The law says that paperwork that foreigners must present for residency must be authenticated at every step of the submission process. This is called apostille. So a U.S. birth certificate presented as part of a residency request must be signed by a local or state official. That signature must be verified by other county or state officials. The signatures of the county or state officials must be verified by the secretary of state in the relevant state. Then the document and the verifications must be submitted to a Costa Rican consul so that the secretary of state’s verification can itself be verified.

Then once the document comes to Costa Rica, it is translated and the signature of the Costa Rican consul is itself verified by the Ministerio de Relaciones Exteriores y Culto. This detailed process, designed to prevent fraud, is specified in international treaties.

Much of the paperwork in the residency files under dispute were simply notarized here in Costa Rica, and there is no chain of verification.

Piercy said that he would be meeting soon with immigration officials to insist that they begin to issue renewals of the pensionado and rentista carnets that had been withheld since October.

The residents involved in the dispute are those who obtained pensionado or rentista residency between 1999 when the expedited system was approved by the tourism institute to late 2002 when immigration officials got a legal opinion from the Procuraduría General de la República requiring the more complex verification process. Many of these people who are affected do not know it because no effort has been made by immigration or the lawyers involved to contact them.

The issue only becomes known as each individual seeks to renew the residency status. Renewal is required every two years.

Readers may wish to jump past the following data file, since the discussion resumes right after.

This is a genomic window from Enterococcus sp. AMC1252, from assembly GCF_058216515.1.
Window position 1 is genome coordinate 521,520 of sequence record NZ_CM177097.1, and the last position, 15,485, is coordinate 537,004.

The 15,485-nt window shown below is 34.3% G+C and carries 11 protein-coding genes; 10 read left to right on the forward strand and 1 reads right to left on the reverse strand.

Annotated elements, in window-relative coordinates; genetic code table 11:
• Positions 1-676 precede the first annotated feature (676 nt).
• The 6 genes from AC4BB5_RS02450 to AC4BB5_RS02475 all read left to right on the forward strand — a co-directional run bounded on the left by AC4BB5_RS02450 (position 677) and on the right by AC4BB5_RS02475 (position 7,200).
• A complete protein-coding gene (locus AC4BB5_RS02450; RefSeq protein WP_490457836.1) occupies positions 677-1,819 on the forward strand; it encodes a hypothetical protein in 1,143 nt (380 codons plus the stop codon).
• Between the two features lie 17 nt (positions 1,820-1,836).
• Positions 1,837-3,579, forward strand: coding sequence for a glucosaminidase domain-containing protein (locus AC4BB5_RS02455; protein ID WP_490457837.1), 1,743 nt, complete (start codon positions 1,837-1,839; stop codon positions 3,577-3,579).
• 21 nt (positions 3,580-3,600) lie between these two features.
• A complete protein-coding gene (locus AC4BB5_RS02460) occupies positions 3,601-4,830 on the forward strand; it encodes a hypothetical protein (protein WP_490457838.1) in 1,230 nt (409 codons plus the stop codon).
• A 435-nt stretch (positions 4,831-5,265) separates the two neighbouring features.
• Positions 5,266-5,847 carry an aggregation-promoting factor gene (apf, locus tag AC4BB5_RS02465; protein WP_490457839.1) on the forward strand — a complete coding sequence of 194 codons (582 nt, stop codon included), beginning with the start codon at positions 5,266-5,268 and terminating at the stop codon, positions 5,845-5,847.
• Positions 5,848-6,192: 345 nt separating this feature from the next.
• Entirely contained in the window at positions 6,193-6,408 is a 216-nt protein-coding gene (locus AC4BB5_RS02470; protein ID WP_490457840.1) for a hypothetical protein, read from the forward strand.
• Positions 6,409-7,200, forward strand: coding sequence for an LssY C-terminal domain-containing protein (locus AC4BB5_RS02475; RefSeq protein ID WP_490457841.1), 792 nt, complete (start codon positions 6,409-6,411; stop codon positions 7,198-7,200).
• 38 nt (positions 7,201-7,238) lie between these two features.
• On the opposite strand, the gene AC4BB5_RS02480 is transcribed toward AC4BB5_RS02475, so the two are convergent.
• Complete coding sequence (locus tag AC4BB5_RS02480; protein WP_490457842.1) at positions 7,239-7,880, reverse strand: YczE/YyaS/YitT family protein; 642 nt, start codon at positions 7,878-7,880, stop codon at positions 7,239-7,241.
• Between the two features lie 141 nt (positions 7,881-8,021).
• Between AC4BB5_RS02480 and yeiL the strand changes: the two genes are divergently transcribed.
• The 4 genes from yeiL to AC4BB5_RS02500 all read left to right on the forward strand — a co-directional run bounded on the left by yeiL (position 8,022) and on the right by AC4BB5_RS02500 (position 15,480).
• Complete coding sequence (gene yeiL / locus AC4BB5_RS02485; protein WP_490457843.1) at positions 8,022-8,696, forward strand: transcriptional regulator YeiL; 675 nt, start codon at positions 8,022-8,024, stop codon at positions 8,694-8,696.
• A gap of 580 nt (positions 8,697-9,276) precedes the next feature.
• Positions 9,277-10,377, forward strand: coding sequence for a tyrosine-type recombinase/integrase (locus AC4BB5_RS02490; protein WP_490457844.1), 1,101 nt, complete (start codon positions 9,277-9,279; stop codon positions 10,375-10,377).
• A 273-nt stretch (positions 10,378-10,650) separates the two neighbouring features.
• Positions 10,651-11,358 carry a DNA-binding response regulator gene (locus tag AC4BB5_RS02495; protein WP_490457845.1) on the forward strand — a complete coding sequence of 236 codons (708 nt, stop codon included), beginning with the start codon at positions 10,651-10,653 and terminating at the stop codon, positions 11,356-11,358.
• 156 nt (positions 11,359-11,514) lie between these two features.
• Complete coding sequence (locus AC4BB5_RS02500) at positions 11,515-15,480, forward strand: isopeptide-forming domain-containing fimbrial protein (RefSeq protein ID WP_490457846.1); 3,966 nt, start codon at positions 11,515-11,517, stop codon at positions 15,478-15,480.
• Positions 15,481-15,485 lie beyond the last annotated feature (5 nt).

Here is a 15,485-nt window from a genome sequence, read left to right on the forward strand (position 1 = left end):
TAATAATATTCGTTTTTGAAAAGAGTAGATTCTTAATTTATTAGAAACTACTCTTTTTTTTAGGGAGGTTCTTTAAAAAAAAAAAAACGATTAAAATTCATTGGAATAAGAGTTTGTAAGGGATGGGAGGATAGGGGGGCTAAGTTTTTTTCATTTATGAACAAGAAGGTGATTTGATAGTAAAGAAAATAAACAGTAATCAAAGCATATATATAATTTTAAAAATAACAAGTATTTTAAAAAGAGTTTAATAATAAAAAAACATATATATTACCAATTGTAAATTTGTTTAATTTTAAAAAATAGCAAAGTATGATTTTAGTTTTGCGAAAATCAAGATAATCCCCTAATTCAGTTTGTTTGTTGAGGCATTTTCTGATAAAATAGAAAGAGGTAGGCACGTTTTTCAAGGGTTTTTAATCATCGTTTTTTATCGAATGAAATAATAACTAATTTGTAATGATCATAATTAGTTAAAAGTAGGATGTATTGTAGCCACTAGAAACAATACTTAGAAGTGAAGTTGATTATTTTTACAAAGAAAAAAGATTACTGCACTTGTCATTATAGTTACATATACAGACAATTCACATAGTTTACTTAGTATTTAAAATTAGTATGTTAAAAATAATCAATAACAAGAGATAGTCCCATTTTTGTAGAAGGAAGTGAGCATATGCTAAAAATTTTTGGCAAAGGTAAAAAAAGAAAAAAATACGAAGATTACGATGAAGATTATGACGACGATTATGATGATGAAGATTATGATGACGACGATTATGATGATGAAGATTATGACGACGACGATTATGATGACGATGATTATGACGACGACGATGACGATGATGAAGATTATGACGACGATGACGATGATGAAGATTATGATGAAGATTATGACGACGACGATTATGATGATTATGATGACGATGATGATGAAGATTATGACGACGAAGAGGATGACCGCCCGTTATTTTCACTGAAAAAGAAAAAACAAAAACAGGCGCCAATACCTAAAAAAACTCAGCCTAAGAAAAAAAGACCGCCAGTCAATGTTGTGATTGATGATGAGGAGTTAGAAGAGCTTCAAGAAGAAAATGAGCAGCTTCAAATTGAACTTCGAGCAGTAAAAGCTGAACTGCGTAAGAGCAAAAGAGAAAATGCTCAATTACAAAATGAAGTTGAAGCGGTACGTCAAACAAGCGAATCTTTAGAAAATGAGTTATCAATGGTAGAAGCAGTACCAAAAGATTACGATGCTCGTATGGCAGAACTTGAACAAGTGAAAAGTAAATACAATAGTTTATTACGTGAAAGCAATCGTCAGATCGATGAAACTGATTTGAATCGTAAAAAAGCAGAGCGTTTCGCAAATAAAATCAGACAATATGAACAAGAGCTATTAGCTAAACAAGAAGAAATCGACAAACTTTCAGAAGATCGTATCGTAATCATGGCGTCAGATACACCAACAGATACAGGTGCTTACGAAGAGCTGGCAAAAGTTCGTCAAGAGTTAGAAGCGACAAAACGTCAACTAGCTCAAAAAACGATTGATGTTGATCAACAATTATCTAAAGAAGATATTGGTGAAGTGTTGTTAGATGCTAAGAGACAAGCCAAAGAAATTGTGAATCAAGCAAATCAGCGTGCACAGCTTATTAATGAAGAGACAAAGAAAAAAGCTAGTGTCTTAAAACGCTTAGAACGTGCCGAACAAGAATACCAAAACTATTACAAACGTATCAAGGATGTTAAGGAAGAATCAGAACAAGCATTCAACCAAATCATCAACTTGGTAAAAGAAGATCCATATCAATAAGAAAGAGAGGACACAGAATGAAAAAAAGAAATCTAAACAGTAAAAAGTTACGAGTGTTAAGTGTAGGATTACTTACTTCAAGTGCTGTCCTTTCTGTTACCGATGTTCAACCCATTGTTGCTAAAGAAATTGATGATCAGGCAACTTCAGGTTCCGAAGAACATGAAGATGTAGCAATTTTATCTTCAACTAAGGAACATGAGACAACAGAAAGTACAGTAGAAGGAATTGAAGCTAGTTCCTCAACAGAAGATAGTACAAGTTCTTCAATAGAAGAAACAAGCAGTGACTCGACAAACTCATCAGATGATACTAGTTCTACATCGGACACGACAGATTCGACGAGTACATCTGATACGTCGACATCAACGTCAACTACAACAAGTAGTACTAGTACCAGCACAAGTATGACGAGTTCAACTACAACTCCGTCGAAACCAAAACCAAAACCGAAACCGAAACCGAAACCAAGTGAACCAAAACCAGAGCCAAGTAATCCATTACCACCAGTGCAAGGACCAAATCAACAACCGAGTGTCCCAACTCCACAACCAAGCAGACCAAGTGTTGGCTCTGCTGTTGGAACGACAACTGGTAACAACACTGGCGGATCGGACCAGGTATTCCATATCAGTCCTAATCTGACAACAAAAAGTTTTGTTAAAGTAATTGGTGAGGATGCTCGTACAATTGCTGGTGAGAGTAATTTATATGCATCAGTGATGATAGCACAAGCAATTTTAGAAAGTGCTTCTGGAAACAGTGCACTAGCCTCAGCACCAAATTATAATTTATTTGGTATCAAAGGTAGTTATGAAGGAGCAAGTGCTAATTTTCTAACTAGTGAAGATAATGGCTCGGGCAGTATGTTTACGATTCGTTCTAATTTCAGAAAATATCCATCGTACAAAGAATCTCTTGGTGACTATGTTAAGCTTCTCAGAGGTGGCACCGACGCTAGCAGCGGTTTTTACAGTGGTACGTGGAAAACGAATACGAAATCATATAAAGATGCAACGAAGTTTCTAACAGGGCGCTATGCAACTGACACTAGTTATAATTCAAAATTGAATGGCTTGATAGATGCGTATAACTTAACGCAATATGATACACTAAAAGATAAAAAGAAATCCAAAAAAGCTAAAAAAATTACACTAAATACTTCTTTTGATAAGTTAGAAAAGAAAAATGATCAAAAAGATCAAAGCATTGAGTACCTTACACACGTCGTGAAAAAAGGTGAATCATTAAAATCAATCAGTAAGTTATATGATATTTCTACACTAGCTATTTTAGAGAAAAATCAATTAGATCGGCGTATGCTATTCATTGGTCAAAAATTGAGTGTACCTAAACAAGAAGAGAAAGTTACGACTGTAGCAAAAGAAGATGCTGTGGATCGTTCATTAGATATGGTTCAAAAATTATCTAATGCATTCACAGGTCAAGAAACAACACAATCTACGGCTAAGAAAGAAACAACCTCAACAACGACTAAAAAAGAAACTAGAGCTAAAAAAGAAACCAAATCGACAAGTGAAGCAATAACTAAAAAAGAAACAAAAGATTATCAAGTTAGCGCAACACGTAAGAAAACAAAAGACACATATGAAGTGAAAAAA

The single constitutional court decision that the association has directs the immigration department to pay court costs and damages, Piercy said, but he doubts that this will happen soon, if at all.

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Judicial Investigating Organization photo
Here is the hidden load of drugs that was being carried by a tractor trailer Sunday.
Dog sniffs out bags
identified as cocaine

By the A.M. Costa Rica staff

Investigators are crediting a drug-sniffing dog for finding 250 kilos (550 pounds) of cocaine that was hidden in the tractor of a transport rig that was about to cross the border into Nicaragua Sunday morning.

Agents said that five large rigs were waiting permission to cross the border at Peñas Blancas when the dog, part of the Unidad Canina of the Judicial Investigation Organization, gave the alarm.

A detailed inspection of the tractor led to the discovery of 14 nylon sacks that contained the drug, agents said. The sacks were hidden in the rear part of the tractor, they added.

Arrested was a Guatemalan trucker, identified as Victor Manuel Montenegro García, 53. He was carrying canned tuna, sardines and furniture in the trailer part of his rig, agents said. The man had been in the country about a week, agents said.